Saturday, April 30, 2011


The first Saturday after elimination is always the worst. There's no jarring morning alarm, so you float gently to awareness and the potential of the weekend stretching ahead. A sense of well-being settles over you, and you hazily think...ah...Saturday. Saturday night. Friends. Beer. Hockey. Habs. Who's on deck tonight? Then it hits.

It's game day, but there is no game. At least no game that matters. Sure, there's hockey. Playoff hockey, even, which is bound to be entertaining and competitive. It just doesn't matter. Who cares who wins, when your team's not in it?

That's when all the "almosts" and "what ifs" that, when totted up, resulted in the end of your team's season, start to play over and over in your head. Plekanec almost had that breakaway that would have tied Game Three, you think. What if Moen had any hands at all and could have tipped in one of those Gionta set-ups in Game Four, you wonder? Even though you know your team did all it could, and no group is perfect all the time, making mistakes inevitable, you can't help analyzing the errors and wondering.

This year is the worst for the wondering because of the way it all ended. One minute your team is a contender, battling all out in a next-goal-wins, why-not-us competition. The next minute, their season is over. Just like that. The entire seven-game build up doesn't prepare you for the suddenness of the end. Hockey, then no hockey. Bags packed for the next round, then clubs packed for the summer.

This was a really hard loss in every way. The poor-sport team that won, the damaged team that lost while trying its damnedest, the rivalry, the blown chances, the sudden death. It's only now, on a Saturday that should be a game day, that you really feel it. The first Saturday is always so sad. I miss our team already.


Peter said...

One of the reasons I enjoy your writing so much is the way you describe the emotional experience of being a Habs fan. At the risk of sounding entitled or childish - I think our emotional saturation is more complete. The bitterness of defeat - the elation of winning. Our lives are in part intertwined with the rise and fall of those beautiful letters "CH".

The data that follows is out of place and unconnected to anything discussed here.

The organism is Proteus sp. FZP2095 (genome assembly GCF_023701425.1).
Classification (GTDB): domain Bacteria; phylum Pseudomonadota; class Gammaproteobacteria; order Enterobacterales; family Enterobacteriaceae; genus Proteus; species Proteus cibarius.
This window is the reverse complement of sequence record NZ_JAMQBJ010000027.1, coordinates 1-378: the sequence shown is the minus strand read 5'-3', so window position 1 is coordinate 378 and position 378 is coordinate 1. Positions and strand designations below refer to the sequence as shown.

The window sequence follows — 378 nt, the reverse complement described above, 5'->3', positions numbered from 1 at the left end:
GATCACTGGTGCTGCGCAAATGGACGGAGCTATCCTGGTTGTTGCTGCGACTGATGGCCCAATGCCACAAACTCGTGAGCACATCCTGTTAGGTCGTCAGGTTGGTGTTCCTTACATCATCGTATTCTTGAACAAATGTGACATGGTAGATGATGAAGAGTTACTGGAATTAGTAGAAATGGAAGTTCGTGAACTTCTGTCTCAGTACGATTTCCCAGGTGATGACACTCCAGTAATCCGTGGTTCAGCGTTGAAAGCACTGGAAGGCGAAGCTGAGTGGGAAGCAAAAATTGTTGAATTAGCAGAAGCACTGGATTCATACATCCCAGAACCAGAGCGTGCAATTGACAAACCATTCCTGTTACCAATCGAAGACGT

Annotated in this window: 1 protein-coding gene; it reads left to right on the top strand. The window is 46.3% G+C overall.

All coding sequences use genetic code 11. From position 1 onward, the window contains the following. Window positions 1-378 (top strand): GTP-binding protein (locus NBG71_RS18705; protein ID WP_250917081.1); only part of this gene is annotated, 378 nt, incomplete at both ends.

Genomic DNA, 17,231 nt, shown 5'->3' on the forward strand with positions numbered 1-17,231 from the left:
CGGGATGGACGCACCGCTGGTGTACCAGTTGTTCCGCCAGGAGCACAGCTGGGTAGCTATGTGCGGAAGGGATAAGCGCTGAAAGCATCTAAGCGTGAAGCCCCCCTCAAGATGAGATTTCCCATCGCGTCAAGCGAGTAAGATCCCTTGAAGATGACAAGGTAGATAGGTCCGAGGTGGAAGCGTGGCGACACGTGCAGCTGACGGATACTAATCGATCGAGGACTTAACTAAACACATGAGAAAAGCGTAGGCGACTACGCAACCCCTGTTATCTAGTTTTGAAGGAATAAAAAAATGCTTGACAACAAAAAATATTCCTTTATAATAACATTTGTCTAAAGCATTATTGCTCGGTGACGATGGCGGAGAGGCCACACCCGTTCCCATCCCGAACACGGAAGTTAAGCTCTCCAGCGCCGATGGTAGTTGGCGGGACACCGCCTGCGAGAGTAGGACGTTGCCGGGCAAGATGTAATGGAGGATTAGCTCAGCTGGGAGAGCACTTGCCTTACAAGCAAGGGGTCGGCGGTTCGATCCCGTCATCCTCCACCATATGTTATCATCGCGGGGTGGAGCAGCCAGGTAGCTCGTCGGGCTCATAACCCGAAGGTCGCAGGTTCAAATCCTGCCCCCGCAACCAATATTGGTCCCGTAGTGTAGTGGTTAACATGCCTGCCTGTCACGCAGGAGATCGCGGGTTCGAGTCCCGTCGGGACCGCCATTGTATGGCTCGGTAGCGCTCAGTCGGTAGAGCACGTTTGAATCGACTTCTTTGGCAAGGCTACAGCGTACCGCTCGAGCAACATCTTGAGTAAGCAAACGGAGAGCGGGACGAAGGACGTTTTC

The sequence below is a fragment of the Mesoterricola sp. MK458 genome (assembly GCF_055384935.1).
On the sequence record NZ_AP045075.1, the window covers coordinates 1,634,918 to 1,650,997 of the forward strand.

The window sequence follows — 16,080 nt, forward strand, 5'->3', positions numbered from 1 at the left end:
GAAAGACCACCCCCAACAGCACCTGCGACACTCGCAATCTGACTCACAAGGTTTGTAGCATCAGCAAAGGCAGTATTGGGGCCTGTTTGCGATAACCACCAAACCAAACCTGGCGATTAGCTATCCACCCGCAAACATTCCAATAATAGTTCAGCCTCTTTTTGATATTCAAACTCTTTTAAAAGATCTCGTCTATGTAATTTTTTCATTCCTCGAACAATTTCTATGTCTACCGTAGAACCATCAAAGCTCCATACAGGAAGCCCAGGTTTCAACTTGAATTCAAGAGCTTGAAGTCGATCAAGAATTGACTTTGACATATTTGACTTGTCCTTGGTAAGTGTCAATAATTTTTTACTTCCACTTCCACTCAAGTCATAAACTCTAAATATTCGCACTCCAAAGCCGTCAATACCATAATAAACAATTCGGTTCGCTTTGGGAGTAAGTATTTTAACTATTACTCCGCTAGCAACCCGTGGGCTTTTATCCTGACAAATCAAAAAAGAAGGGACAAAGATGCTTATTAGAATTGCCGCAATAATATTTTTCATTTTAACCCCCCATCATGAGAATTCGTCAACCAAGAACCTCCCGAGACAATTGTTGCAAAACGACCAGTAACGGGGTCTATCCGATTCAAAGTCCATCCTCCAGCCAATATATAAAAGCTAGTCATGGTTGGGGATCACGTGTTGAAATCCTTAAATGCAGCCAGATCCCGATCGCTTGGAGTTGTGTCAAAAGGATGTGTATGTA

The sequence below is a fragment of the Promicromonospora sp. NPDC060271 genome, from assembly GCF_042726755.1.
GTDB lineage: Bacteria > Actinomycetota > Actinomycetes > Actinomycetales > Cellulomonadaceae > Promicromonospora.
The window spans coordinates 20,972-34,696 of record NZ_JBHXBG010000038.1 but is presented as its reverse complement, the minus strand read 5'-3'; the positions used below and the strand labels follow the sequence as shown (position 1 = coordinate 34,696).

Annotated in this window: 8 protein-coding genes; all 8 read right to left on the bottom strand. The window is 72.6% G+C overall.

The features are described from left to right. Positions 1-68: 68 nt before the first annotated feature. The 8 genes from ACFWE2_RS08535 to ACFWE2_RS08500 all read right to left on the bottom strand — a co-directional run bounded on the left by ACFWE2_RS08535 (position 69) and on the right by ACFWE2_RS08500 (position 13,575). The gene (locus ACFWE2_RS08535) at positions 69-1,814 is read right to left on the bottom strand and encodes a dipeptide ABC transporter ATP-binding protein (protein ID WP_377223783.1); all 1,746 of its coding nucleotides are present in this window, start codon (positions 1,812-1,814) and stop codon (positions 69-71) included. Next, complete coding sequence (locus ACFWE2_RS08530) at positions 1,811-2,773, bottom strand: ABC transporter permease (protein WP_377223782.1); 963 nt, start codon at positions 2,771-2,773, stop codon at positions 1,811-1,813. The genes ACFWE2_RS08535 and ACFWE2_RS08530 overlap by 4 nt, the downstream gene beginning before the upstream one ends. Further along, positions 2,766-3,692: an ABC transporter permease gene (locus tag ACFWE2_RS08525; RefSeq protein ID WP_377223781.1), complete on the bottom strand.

Not to be melodramatic - but I understand how you feel. This group of representatives of those letters have really connected with us. Perhaps in part with their style of play, adversity, personalities. I also think - as will all great heroes, they are defined by their villains. The Bruins of 2011 are the personification of what we dislike in a hockey style. Brutal, ugly goals, cheap shots, and little class between the occasional acknowledgement of the importance of the rivalry.

In the end, this year will focus our veterans, has taught our youth core valuable lessons - and (hopefully) sent some messages to our management to turn a good team with a great heart into a great team with great heart.

In the meantime, I admit I feel the same way about watching hockey. I almost feel guilty not enjoying it more. But lets face it. Our emotions were running high and hot, you cant expect to duplicate the excitement of what the Habs just gave us when watching other teams. Our love of the game is not in question. In the end, we are only human.

J.T. said...

@Peter: Thanks. That's what I was trying to say.

DanielleJam said...

Me too.

Anonymous said...

Hi JT,
I'm a huge fan of your site and thanks for your brilliant and hilarious in game as well as post game analysis.

I really hope you plan on posting during the summer from time to time.

On a side note, I was wondering if you know if there's anything in the rules that prohibit buying out a player and then re-signing him? I figure it's not allowed or teams would use it as a way to restructure contracts and I haven't seen anyone do it. Just wondering.

DanielleJam said...

Just baffling to me that these guys have not moved on. And equally baffling that they take aim at PK en lieu of their class clown, Ferrence or Marchand.